Food shoppers sceptical of marketingStudy shows shoppers are wary of labels

13 January 2006

Shoppers are sceptical when companies use marketing terms such as 'quality', 'home made' and 'real' to describe food products, according to a new survey.

The Food Standards Agency (FSA) decided to look at what consumers expected when they saw 13 marketing phrases on packets. These included words like 'traditional', 'premium', 'finest' and 'best'.

But it found that a significant proportion of shoppers were suspicious that all food products are produced by the same manufacturer but just packaged differently.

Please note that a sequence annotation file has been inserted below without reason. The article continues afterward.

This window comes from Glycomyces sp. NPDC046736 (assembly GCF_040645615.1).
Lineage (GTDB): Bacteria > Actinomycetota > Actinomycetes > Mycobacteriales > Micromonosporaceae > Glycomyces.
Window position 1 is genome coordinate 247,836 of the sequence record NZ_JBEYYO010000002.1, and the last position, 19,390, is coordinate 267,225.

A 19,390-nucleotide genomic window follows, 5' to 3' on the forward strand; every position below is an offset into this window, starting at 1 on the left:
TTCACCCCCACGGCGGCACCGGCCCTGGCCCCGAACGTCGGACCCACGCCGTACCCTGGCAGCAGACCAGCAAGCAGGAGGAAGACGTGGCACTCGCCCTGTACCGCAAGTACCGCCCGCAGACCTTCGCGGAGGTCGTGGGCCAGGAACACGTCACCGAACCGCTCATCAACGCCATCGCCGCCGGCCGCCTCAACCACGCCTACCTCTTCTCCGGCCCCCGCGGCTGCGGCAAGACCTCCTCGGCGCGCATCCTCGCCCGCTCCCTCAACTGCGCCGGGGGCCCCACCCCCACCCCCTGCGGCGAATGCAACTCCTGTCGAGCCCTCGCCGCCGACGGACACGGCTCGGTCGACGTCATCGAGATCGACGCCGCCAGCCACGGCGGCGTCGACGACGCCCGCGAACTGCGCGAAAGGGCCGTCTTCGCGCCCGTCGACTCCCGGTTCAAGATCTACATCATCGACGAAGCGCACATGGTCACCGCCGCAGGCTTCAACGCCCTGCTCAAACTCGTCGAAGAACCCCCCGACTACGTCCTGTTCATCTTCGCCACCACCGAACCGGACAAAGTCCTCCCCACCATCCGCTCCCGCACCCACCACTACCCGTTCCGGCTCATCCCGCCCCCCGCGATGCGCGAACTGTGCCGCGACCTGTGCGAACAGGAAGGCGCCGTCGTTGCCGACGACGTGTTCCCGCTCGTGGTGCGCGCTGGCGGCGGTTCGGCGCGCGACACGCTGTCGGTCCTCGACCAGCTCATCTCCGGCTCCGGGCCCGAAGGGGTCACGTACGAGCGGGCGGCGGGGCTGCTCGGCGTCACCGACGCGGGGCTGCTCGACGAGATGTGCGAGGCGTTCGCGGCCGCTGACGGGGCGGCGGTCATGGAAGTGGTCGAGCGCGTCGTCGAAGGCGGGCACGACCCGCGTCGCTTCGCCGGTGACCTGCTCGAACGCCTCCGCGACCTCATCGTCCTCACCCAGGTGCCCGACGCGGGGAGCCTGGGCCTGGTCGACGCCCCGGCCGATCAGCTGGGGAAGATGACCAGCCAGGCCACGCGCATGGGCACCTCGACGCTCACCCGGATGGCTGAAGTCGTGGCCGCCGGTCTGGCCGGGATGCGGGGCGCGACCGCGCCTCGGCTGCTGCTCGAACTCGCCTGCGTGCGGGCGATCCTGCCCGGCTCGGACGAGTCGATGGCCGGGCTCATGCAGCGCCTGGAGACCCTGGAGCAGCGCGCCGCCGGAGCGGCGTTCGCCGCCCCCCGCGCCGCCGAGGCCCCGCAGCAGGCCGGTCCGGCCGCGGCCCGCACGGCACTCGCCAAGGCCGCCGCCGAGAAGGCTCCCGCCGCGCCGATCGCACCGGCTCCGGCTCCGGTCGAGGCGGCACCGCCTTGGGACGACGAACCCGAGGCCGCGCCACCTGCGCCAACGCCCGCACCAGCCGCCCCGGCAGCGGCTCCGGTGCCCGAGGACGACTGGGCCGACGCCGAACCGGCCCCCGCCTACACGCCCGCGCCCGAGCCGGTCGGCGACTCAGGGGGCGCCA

While around half of consumers felt foods labelled as 'homemade', 'quality' or 'real' should not contain preservatives and other additives, many thought it was likely that they did.

Brand and ingredients

However, the research demonstrated that other pieces of information provided on the label were more influential.

Thirty one per cent of people felt that the brand was the most important piece of information while 25 per cent felt it was the ingredients.

Only six per cent of people claimed that the product descriptor, such as 'natural', 'fresh' or 'pure', was the most important piece of information and only 14 per cent claimed to ever look at this on food packaging.